On October 14, the committee will discuss an amendment to the emergency use authorization of the Moderna COVID-19 Vaccine for the administration of a booster dose in individuals 18 years of age and older.

On October 15, the VRBPAC will discuss amending the emergency use authorization of Johnson and Johnson’s Janssen COVID-19 Vaccine for the administration of a booster dose in individuals 18 years of age and older.

Additionally, on October 15, the committee will hear a presentation from the National Institute of Health’s National Institute of Allergy and Infectious Diseases on the mixing of different brands with booster doses of booster doses following the primary series of the three currently authorized or approved COVID-19 vaccines.

There has also been increased attention on the anticipated expansion of Pfizer’s emergency use authorization to include children who are 5–11 years of age. As a reminder, there are multiple steps in the process before providers can begin administering the vaccines to this age group. Still, it is possible that COVID-19 vaccines for these ages could become available sometime in November.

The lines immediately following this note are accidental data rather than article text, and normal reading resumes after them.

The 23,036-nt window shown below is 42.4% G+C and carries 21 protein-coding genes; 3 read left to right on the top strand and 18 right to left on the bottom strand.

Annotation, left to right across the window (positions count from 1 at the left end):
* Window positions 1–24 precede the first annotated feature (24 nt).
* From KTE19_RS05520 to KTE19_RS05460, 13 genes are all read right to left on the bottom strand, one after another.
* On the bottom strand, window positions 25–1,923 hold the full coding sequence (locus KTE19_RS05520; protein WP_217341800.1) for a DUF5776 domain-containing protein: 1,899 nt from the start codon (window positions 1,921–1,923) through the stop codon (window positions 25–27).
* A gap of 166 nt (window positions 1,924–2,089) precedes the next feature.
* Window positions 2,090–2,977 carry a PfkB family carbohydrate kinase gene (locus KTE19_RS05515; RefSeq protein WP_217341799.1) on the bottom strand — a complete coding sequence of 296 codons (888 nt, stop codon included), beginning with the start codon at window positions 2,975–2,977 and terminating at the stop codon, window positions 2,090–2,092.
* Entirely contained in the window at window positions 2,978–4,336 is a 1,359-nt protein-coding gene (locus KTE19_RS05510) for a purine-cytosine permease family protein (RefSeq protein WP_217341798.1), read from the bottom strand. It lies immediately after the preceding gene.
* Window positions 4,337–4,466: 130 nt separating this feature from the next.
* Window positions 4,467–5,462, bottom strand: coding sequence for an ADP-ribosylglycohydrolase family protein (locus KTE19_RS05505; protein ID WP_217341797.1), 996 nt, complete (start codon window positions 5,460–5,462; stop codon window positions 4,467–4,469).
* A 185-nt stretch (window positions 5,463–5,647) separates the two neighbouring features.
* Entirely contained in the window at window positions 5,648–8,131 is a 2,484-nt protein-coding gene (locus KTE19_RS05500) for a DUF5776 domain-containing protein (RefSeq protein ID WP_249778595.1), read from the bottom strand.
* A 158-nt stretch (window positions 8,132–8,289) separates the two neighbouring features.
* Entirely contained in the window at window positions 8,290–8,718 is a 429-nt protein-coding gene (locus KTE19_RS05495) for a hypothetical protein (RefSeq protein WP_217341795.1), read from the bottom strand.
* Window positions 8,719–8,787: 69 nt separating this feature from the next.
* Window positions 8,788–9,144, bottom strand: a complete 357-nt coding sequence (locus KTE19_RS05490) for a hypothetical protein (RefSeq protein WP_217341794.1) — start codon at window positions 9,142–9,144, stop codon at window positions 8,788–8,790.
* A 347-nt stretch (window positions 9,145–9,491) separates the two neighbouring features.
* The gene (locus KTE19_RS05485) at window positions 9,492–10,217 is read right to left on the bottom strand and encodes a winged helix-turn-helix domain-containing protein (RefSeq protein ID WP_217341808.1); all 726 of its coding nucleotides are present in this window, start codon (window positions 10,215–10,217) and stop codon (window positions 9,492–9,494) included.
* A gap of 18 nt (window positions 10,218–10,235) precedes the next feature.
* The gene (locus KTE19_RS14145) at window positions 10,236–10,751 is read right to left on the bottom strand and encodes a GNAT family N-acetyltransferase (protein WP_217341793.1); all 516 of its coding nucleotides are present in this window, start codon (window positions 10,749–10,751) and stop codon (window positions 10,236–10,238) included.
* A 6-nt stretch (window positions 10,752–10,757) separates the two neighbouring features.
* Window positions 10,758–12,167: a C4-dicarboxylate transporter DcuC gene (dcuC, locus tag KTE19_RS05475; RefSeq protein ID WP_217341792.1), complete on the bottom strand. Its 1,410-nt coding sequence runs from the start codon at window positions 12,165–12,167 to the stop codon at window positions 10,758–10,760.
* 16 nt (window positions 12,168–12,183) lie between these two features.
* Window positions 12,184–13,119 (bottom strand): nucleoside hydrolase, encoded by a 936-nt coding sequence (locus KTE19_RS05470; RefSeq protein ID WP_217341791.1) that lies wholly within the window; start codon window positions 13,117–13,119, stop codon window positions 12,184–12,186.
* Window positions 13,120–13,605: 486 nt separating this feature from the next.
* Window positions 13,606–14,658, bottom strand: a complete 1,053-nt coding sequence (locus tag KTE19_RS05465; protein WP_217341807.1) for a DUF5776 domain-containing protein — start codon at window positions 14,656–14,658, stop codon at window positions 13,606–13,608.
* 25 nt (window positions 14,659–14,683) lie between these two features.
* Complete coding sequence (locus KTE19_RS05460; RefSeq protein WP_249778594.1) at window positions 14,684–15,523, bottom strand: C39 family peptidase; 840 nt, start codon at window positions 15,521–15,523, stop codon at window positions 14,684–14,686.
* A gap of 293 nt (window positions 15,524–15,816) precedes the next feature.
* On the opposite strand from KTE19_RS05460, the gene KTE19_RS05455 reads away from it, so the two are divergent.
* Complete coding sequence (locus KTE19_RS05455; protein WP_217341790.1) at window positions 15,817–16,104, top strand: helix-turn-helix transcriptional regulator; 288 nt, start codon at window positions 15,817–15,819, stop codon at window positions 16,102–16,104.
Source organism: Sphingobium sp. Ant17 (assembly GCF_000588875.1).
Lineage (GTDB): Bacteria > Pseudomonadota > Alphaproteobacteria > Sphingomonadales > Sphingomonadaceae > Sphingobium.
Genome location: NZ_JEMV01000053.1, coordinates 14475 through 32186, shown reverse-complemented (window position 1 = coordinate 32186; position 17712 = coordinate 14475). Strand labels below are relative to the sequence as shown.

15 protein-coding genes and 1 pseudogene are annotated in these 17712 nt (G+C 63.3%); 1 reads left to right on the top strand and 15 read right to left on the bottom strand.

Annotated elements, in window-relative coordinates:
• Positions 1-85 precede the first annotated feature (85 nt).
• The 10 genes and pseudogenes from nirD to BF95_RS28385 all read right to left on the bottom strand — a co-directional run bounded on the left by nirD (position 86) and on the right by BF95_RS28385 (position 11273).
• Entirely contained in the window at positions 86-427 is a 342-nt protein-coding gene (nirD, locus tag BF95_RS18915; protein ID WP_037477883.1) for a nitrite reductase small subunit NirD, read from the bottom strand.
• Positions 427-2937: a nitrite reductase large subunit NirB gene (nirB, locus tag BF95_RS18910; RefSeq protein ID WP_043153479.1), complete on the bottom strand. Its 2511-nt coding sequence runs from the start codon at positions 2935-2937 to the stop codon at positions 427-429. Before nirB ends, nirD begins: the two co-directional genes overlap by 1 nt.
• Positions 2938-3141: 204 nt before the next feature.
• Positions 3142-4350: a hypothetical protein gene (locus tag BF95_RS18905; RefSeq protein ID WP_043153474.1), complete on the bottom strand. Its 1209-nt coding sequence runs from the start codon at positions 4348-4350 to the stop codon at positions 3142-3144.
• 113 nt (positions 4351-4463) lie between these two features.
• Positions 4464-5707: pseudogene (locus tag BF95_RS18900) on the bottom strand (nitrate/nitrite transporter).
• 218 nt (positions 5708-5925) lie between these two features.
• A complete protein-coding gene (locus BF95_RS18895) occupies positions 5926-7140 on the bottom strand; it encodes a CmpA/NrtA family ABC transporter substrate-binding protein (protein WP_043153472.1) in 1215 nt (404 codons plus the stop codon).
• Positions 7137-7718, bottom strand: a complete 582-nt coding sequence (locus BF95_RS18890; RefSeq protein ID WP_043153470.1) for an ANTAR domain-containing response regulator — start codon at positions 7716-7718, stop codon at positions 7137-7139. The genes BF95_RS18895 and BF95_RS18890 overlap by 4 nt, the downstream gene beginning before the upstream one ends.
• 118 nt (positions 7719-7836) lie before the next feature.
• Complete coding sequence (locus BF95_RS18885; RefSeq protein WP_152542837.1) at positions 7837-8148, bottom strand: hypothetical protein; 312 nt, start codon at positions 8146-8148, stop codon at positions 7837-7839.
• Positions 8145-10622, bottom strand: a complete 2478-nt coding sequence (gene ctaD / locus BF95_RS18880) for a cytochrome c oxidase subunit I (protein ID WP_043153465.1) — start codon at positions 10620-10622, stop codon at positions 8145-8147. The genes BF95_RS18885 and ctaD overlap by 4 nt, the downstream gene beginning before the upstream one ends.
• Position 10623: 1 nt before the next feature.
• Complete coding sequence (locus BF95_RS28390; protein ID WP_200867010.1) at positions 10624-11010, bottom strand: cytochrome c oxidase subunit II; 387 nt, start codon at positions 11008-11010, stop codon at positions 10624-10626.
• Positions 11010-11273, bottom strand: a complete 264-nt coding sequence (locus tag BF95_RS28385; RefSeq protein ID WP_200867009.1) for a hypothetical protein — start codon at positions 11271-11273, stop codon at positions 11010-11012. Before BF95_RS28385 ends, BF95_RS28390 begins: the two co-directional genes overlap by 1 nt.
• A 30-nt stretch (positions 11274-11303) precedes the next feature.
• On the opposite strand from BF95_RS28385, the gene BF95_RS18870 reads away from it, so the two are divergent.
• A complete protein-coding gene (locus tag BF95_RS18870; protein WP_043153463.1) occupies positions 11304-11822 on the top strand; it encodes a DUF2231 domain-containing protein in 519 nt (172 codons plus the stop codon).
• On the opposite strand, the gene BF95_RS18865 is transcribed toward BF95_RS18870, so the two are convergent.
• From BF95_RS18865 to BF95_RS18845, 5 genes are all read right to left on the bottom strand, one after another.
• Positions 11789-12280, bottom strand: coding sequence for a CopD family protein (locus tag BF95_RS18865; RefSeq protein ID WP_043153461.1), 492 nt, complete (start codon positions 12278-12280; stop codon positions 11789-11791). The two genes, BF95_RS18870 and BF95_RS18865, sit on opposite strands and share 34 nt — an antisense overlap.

The FDA scheduled an advisory committee meeting on Oct. 26 to inform the agency’s decision-making. The FDA intends to make background materials for both VRBPAC meetings available to the public, including the meeting agendas and committee rosters, no later than two business days before each meeting.

 The FDA intends to livestream the VRBPAC meetings on the agency’s YouTube page (Oct. 14 meeting link; Oct. 15 meeting link; Oct. 26 meeting link), which will be viewable on the agency’s Facebook and Twitter channels; the meetings will also be webcast from the FDA website.